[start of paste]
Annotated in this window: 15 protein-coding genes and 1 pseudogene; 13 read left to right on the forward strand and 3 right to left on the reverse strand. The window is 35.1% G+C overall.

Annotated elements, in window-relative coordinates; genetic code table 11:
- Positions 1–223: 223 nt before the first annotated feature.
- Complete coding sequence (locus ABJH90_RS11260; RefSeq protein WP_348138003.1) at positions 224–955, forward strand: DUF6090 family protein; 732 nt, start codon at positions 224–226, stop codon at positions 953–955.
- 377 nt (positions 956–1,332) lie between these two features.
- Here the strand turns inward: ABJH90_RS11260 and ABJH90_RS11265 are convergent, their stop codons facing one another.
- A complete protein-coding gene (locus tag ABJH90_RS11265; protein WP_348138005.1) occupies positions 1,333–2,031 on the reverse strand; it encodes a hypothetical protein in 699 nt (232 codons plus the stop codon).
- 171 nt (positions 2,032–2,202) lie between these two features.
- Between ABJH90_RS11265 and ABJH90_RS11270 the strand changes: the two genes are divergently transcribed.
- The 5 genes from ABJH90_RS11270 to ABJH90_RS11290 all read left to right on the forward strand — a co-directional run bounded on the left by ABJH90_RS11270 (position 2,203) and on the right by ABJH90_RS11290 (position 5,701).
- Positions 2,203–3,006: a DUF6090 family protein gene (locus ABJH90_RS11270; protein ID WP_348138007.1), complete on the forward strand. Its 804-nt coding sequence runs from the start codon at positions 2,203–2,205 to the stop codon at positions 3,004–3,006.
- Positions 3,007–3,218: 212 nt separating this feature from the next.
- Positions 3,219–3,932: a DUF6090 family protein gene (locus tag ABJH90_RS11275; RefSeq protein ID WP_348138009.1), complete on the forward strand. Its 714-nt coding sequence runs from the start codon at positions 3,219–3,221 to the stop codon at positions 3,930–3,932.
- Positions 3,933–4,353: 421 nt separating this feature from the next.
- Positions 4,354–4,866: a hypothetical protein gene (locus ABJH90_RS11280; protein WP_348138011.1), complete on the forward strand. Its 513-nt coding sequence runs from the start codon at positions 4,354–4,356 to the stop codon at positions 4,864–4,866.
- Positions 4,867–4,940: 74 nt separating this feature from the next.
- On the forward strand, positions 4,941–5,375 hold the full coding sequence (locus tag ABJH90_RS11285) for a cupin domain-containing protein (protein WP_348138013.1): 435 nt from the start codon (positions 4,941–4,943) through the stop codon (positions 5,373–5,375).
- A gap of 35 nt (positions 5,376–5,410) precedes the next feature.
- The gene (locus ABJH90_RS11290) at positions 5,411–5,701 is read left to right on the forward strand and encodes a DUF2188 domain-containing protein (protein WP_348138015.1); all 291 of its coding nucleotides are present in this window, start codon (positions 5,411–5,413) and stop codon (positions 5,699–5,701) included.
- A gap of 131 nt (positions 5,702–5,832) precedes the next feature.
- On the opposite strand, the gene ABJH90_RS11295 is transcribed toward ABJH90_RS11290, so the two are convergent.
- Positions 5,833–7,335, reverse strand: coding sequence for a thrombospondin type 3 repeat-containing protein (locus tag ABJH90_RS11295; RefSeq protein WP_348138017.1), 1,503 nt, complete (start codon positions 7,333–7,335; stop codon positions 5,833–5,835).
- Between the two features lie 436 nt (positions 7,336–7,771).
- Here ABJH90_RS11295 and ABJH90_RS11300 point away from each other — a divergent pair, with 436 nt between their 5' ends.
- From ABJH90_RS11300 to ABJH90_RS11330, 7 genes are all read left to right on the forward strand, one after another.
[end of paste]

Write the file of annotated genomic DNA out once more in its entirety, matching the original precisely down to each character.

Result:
Annotated in this window: 15 protein-coding genes and 1 pseudogene; 13 read left to right on the forward strand and 3 right to left on the reverse strand. The window is 35.1% G+C overall.

Annotated elements, in window-relative coordinates; genetic code table 11:
- Positions 1–223: 223 nt before the first annotated feature.
- Complete coding sequence (locus ABJH90_RS11260; RefSeq protein WP_348138003.1) at positions 224–955, forward strand: DUF6090 family protein; 732 nt, start codon at positions 224–226, stop codon at positions 953–955.
- 377 nt (positions 956–1,332) lie between these two features.
- Here the strand turns inward: ABJH90_RS11260 and ABJH90_RS11265 are convergent, their stop codons facing one another.
- A complete protein-coding gene (locus tag ABJH90_RS11265; protein WP_348138005.1) occupies positions 1,333–2,031 on the reverse strand; it encodes a hypothetical protein in 699 nt (232 codons plus the stop codon).
- 171 nt (positions 2,032–2,202) lie between these two features.
- Between ABJH90_RS11265 and ABJH90_RS11270 the strand changes: the two genes are divergently transcribed.
- The 5 genes from ABJH90_RS11270 to ABJH90_RS11290 all read left to right on the forward strand — a co-directional run bounded on the left by ABJH90_RS11270 (position 2,203) and on the right by ABJH90_RS11290 (position 5,701).
- Positions 2,203–3,006: a DUF6090 family protein gene (locus ABJH90_RS11270; protein ID WP_348138007.1), complete on the forward strand. Its 804-nt coding sequence runs from the start codon at positions 2,203–2,205 to the stop codon at positions 3,004–3,006.
- Positions 3,007–3,218: 212 nt separating this feature from the next.
- Positions 3,219–3,932: a DUF6090 family protein gene (locus tag ABJH90_RS11275; RefSeq protein ID WP_348138009.1), complete on the forward strand. Its 714-nt coding sequence runs from the start codon at positions 3,219–3,221 to the stop codon at positions 3,930–3,932.
- Positions 3,933–4,353: 421 nt separating this feature from the next.
- Positions 4,354–4,866: a hypothetical protein gene (locus ABJH90_RS11280; protein WP_348138011.1), complete on the forward strand. Its 513-nt coding sequence runs from the start codon at positions 4,354–4,356 to the stop codon at positions 4,864–4,866.
- Positions 4,867–4,940: 74 nt separating this feature from the next.
- On the forward strand, positions 4,941–5,375 hold the full coding sequence (locus tag ABJH90_RS11285) for a cupin domain-containing protein (protein WP_348138013.1): 435 nt from the start codon (positions 4,941–4,943) through the stop codon (positions 5,373–5,375).
- A gap of 35 nt (positions 5,376–5,410) precedes the next feature.
- The gene (locus ABJH90_RS11290) at positions 5,411–5,701 is read left to right on the forward strand and encodes a DUF2188 domain-containing protein (protein WP_348138015.1); all 291 of its coding nucleotides are present in this window, start codon (positions 5,411–5,413) and stop codon (positions 5,699–5,701) included.
- A gap of 131 nt (positions 5,702–5,832) precedes the next feature.
- On the opposite strand, the gene ABJH90_RS11295 is transcribed toward ABJH90_RS11290, so the two are convergent.
- Positions 5,833–7,335, reverse strand: coding sequence for a thrombospondin type 3 repeat-containing protein (locus tag ABJH90_RS11295; RefSeq protein WP_348138017.1), 1,503 nt, complete (start codon positions 7,333–7,335; stop codon positions 5,833–5,835).
- Between the two features lie 436 nt (positions 7,336–7,771).
- Here ABJH90_RS11295 and ABJH90_RS11300 point away from each other — a divergent pair, with 436 nt between their 5' ends.
- From ABJH90_RS11300 to ABJH90_RS11330, 7 genes are all read left to right on the forward strand, one after another.